Fare Thee Well: Human Capital and African American Migration before 1910

Trevon D. Logan, Ohio State University

There are several theories that seek to link the decline in the aggregate skill level of the Southern African American population before the Great Migration to migration before World War I. Showing educational selection in migration is complicated since education and other features of human capital are highly correlated with one another. I use IPUMS and the Colored Troops Sample of the Union Army Data to estimate the effects of literacy and health (stock and flow) on the migration propensities of African Americans. I find that literacy and health flows were strong predictors of migration, and the effect of literacy on migration is reduced by one-quarter to one-third once health is controlled for. Additionally, the Colored Troops Sample allows us to measure migration in several ways, with migrations that would and would not be prone to educational selection. The results are robust to the measurement of migration and health.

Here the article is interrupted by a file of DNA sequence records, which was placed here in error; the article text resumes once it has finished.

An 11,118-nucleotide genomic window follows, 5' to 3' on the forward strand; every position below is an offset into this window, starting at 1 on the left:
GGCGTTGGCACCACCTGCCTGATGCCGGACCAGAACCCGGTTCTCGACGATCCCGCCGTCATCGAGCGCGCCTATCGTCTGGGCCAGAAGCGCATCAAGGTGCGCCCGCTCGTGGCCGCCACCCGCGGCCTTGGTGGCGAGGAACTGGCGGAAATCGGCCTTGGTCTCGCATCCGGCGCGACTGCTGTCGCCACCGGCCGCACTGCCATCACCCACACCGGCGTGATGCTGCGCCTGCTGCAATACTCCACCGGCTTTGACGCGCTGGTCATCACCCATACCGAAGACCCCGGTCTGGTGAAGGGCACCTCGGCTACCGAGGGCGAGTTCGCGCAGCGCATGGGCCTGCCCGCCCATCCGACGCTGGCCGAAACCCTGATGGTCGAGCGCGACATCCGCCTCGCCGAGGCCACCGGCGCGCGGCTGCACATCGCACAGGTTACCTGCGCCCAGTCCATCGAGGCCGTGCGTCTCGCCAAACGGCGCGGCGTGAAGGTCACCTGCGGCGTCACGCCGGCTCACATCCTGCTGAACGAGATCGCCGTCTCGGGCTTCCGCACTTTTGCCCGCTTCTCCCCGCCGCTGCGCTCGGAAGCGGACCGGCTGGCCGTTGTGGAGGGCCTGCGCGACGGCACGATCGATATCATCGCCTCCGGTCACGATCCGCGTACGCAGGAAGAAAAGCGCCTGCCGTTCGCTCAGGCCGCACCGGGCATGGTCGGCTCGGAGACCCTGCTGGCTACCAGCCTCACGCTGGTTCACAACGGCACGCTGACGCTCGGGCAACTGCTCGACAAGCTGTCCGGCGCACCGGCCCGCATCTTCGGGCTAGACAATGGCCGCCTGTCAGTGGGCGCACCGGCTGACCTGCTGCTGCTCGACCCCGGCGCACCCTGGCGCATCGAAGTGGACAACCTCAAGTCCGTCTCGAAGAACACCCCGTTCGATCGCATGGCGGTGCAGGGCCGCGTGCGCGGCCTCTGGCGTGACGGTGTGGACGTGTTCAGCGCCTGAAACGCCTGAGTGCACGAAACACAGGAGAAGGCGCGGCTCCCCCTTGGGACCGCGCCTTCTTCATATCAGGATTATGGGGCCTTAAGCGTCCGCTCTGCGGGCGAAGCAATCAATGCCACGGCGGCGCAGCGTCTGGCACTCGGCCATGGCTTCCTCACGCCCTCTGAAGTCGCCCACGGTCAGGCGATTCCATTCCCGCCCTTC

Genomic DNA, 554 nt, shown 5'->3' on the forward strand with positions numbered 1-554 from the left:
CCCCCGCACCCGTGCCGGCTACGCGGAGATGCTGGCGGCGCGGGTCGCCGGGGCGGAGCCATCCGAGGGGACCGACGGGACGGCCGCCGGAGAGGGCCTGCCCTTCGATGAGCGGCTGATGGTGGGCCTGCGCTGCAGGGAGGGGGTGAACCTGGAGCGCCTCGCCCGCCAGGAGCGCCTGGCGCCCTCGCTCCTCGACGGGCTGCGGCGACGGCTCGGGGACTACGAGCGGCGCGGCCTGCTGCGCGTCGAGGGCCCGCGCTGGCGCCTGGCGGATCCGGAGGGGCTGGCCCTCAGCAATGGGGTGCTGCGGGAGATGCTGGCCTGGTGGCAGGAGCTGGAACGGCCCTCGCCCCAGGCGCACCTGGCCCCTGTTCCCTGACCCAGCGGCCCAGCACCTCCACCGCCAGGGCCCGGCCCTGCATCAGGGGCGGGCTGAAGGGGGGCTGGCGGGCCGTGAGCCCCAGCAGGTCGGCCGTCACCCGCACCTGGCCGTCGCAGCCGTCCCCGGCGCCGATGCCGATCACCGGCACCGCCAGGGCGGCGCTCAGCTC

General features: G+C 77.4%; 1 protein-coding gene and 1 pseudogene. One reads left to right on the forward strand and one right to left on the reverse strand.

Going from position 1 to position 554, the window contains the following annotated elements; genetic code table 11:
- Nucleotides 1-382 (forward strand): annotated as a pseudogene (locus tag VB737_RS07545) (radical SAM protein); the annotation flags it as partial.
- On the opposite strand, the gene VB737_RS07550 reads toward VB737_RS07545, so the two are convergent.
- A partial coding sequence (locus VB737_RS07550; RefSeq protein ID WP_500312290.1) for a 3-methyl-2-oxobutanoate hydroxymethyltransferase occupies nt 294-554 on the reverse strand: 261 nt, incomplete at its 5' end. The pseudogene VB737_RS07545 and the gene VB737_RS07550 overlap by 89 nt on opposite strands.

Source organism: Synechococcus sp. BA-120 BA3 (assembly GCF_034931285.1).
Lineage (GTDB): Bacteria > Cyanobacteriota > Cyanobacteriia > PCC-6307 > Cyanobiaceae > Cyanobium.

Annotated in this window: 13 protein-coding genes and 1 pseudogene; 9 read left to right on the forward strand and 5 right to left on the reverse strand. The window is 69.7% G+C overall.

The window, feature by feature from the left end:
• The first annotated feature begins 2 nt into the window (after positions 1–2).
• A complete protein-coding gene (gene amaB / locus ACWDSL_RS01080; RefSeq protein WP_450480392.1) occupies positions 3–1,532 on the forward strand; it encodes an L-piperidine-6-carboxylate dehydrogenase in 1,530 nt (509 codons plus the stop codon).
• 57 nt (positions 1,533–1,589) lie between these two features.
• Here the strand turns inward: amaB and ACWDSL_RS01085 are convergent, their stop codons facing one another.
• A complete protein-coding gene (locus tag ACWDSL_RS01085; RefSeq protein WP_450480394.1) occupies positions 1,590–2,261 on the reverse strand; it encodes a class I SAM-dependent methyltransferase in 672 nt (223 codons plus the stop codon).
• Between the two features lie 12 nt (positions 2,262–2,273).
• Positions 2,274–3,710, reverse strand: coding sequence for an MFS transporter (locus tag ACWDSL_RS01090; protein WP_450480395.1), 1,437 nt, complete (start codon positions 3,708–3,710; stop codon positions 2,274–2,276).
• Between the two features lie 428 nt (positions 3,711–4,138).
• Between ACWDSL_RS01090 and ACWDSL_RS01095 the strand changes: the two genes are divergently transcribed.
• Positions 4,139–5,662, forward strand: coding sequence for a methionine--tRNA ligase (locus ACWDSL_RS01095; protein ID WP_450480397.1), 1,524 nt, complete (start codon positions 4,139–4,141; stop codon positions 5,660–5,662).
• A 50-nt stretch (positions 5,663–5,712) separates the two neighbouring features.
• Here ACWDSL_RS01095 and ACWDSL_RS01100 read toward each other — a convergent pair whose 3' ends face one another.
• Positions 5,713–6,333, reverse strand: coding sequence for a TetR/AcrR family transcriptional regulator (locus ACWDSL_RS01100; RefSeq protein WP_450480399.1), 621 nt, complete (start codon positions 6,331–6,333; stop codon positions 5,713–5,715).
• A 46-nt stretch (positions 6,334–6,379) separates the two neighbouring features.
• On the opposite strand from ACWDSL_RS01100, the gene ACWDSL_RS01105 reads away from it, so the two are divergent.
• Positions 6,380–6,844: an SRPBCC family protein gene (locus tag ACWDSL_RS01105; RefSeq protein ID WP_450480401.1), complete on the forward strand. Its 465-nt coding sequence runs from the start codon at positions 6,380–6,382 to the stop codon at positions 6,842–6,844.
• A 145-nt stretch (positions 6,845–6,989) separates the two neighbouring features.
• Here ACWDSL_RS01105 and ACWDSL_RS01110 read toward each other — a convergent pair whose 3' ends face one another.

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Presented in Session 80: Racial and Ethnic Differentials in Nineteenth Century Demographic Behavior